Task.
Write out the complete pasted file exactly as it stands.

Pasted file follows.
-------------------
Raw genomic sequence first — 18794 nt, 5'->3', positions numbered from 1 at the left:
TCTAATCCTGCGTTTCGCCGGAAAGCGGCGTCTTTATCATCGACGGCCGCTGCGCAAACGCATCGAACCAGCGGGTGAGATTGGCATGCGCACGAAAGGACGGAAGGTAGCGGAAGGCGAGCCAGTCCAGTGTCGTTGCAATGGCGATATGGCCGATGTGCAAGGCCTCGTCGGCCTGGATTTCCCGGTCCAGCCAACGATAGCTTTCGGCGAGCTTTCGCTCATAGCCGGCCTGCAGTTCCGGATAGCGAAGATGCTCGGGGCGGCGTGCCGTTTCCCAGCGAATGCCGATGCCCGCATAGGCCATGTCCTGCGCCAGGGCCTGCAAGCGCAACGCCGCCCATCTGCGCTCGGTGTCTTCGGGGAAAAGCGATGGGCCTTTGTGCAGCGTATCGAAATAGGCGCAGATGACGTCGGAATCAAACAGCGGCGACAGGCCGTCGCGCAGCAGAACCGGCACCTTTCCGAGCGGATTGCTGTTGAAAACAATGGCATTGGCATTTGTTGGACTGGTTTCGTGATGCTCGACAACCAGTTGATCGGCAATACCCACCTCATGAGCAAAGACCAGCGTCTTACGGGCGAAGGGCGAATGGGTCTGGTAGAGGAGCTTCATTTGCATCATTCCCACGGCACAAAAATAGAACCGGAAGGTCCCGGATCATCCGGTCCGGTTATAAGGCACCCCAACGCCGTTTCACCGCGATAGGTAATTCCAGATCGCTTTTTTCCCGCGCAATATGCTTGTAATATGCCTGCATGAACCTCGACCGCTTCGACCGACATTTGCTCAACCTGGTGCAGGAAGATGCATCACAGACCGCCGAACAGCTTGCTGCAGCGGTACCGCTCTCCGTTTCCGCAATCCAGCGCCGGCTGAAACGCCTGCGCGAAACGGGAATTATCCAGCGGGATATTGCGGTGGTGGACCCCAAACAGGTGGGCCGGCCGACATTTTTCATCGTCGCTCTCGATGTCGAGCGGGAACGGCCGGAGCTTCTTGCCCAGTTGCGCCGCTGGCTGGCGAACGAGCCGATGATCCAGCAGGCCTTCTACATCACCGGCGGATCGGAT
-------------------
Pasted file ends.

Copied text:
Raw genomic sequence first — 18794 nt, 5'->3', positions numbered from 1 at the left:
TCTAATCCTGCGTTTCGCCGGAAAGCGGCGTCTTTATCATCGACGGCCGCTGCGCAAACGCATCGAACCAGCGGGTGAGATTGGCATGCGCACGAAAGGACGGAAGGTAGCGGAAGGCGAGCCAGTCCAGTGTCGTTGCAATGGCGATATGGCCGATGTGCAAGGCCTCGTCGGCCTGGATTTCCCGGTCCAGCCAACGATAGCTTTCGGCGAGCTTTCGCTCATAGCCGGCCTGCAGTTCCGGATAGCGAAGATGCTCGGGGCGGCGTGCCGTTTCCCAGCGAATGCCGATGCCCGCATAGGCCATGTCCTGCGCCAGGGCCTGCAAGCGCAACGCCGCCCATCTGCGCTCGGTGTCTTCGGGGAAAAGCGATGGGCCTTTGTGCAGCGTATCGAAATAGGCGCAGATGACGTCGGAATCAAACAGCGGCGACAGGCCGTCGCGCAGCAGAACCGGCACCTTTCCGAGCGGATTGCTGTTGAAAACAATGGCATTGGCATTTGTTGGACTGGTTTCGTGATGCTCGACAACCAGTTGATCGGCAATACCCACCTCATGAGCAAAGACCAGCGTCTTACGGGCGAAGGGCGAATGGGTCTGGTAGAGGAGCTTCATTTGCATCATTCCCACGGCACAAAAATAGAACCGGAAGGTCCCGGATCATCCGGTCCGGTTATAAGGCACCCCAACGCCGTTTCACCGCGATAGGTAATTCCAGATCGCTTTTTTCCCGCGCAATATGCTTGTAATATGCCTGCATGAACCTCGACCGCTTCGACCGACATTTGCTCAACCTGGTGCAGGAAGATGCATCACAGACCGCCGAACAGCTTGCTGCAGCGGTACCGCTCTCCGTTTCCGCAATCCAGCGCCGGCTGAAACGCCTGCGCGAAACGGGAATTATCCAGCGGGATATTGCGGTGGTGGACCCCAAACAGGTGGGCCGGCCGACATTTTTCATCGTCGCTCTCGATGTCGAGCGGGAACGGCCGGAGCTTCTTGCCCAGTTGCGCCGCTGGCTGGCGAACGAGCCGATGATCCAGCAGGCCTTCTACATCACCGGCGGATCGGAT